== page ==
It is generally important when conducting research in the paranormal to think critically and put your research and field investigations to scrutinized peer review. Common sense and general assumptions are not enough in research to substantiate claims and provide valid evidence in support of those claims. Conclusive evidence is required. This may be difficult for some paranormal researchers to fully grasp or even accept. Their beliefs and intuitions, while seemingly relevant, are not the deciding factors in whether or not their evidence or experiences are genuine.
When presenting evidence that would convict a murderer in a court case, the evidence must be proven to corroborate and link the murderer to the evidence. Assumption and perceived common sense cannot be utilized alone, but rather rigorous testing must be done to provide substantial evidence that can link and convict the murderer. Only then can it be provided as evidence. If it cannot, it will often be discarded.
Putting a scientific attitude into practice requires not only skepticism, but also humility, because we may have to reject our own ideas (Myers, 2004). It important to understand that the nature of science is not concerned with opinions or what might be assumed to be the correct answer or truth, but rather what is. Through the use of smarter thinking, called critical thinking, we can examine claims, evidence, assumptions, and even assess conclusions.
The application of scientific thinking starts with the understanding and even acceptance that what is observable can and will be misinterpreted, especially when dealing with unexplained phenomena. This is why it is so important to understand what researchers and scientists mean when they talk and write about the observations that they have made. For an individual scientist, the challenge and excitement in the game of science begins with learning how to see new things or how to understand old things in new ways (Grinnell, 1992).
Critical thinking goes above and beyond simply gathering random data and coming to a conclusion based on this. Unfortunately, this is how most paranormal research investigations are conducted. Some photos are snapped, surveillance cameras are often put up, and audio recorders are used on a whim to capture something unexplained. At the end of the day, was there any purpose to this? Was there a specific reason each and every piece of equipment was used? I am not saying that every research investigation needs to be formulaic, however, structure and order is necessary. Critical thinking allows you, the investigator, to plan for specific situations to ensure your data is collected in the most controlled format possible. For example, you are looking to do an EVP session at a location that is rumored to gather many EVP's. Rather than simply heading to the site and setting up your tech gear and hoping to capture something the same way everyone else has, sit down, and think critically about not only how you will collect your data, but also what factors could cause your data to be misinterpreted. Are there radio towers in the area? What are the conditions of the location? What kinds of recorders are you using? What are some known issues with those recorders? Are they of good enough quality to provide your research with quality data? How can I prevent outside variables from interfering with the research?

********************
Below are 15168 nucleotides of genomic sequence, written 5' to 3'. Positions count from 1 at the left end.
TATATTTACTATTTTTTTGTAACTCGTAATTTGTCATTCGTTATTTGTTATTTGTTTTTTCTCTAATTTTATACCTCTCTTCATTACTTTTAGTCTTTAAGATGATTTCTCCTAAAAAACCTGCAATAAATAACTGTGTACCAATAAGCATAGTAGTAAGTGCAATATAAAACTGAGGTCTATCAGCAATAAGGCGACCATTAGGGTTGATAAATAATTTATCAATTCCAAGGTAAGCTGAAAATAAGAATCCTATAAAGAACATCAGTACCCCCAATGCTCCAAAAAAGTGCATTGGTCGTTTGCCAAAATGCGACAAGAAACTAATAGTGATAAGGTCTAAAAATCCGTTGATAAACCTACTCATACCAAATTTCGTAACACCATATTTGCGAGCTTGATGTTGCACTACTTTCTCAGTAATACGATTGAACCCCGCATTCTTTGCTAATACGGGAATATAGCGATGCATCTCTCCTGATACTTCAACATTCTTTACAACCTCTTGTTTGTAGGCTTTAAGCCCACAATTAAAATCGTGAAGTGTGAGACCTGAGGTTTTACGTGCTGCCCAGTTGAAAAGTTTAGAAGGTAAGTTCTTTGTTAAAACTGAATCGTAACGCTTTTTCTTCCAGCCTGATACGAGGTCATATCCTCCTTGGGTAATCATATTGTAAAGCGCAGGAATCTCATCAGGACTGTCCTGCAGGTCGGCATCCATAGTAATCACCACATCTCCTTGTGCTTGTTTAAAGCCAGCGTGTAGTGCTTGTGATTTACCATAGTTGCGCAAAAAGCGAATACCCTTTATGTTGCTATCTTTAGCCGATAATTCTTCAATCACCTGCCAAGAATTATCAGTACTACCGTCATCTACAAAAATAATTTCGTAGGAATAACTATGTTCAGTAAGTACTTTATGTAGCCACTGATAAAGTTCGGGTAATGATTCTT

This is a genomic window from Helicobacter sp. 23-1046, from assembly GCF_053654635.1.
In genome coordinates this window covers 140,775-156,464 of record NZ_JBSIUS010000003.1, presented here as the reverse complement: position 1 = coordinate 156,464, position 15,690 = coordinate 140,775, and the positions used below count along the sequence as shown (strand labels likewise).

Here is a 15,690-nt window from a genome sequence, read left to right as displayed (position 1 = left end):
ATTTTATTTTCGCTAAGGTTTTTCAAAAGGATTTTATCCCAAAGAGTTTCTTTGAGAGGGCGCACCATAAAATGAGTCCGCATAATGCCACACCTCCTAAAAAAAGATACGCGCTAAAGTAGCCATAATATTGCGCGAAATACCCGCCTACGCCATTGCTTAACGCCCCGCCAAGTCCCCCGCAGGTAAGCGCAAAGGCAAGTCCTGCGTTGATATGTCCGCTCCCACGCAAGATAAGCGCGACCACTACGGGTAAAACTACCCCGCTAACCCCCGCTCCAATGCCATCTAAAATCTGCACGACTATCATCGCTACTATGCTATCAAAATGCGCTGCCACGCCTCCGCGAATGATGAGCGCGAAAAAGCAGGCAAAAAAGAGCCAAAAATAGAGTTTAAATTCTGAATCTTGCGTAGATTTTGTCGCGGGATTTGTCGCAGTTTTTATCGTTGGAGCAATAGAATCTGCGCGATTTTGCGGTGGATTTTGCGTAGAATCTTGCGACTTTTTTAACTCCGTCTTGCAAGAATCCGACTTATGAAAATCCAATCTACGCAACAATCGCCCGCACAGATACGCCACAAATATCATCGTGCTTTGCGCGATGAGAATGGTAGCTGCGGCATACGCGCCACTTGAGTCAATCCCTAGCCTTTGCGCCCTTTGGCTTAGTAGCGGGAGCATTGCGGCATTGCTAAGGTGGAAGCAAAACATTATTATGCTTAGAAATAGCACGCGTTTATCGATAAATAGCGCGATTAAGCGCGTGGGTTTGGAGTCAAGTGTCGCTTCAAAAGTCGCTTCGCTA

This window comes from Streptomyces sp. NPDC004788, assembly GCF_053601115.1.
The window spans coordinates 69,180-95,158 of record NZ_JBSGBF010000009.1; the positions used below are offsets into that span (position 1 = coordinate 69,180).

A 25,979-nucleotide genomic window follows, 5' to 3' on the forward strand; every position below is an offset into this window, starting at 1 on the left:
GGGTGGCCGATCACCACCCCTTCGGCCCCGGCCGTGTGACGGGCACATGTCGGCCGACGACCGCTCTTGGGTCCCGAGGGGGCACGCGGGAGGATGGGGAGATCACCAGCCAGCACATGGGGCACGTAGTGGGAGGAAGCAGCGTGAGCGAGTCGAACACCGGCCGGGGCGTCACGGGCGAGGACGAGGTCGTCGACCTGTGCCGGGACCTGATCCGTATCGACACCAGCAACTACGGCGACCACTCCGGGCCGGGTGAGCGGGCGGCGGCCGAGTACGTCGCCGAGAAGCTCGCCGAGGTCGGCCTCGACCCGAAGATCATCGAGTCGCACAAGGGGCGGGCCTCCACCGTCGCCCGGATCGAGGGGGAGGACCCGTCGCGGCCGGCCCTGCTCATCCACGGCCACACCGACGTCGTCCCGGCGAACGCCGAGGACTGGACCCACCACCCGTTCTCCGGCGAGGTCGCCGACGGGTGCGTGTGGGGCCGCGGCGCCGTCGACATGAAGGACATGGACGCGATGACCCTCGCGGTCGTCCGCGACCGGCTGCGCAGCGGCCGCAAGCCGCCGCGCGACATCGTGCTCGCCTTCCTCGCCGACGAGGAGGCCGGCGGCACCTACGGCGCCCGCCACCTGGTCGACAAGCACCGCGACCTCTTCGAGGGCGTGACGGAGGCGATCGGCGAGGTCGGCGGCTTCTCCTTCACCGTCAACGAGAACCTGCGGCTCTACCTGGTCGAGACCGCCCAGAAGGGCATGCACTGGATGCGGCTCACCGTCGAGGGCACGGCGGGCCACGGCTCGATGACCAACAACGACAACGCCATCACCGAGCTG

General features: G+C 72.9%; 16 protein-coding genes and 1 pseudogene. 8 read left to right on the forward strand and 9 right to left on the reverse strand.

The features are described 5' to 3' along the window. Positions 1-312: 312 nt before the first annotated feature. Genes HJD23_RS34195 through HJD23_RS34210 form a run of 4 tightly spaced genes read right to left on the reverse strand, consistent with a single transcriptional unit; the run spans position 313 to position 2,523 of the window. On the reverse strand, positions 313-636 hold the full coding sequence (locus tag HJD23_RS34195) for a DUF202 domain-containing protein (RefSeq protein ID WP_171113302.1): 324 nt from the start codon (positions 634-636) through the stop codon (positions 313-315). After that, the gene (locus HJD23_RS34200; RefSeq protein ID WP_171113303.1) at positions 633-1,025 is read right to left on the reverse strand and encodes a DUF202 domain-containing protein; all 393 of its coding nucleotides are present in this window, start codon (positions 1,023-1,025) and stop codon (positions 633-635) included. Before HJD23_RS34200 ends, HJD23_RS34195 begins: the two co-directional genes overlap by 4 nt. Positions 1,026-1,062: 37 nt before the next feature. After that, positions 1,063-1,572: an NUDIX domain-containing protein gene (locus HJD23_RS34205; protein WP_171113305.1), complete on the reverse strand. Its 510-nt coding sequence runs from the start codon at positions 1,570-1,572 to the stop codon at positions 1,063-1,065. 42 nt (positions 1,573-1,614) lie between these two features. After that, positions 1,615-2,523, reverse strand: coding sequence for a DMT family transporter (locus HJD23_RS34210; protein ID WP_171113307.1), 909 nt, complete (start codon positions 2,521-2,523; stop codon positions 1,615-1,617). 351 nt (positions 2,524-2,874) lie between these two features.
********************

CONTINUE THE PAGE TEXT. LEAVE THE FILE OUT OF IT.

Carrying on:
The more questions you ask and the more detailed you become with your questions, the more answers you are able to provide and truly get you and your research team ready for quality research. Imagine capturing an EVP at a location that was virtually inarguable by skeptical minds simply because you took the time to prepare, to think critically, and to cover your bases by setting up your research in as much of a controlled method as possible. Would that not be more beneficial than simply heading to a site to capture evidence that you cannot defend? Of course it is.
Grinnell, F. (1992). The Scientific Attitude 2nd Edition. In F. Grinnell, The Scientific Attitude 2nd Edition (p. 180). The Guilford Press.
Myers, D. (2004). Psychology Seventh Edition. Worth Publishers.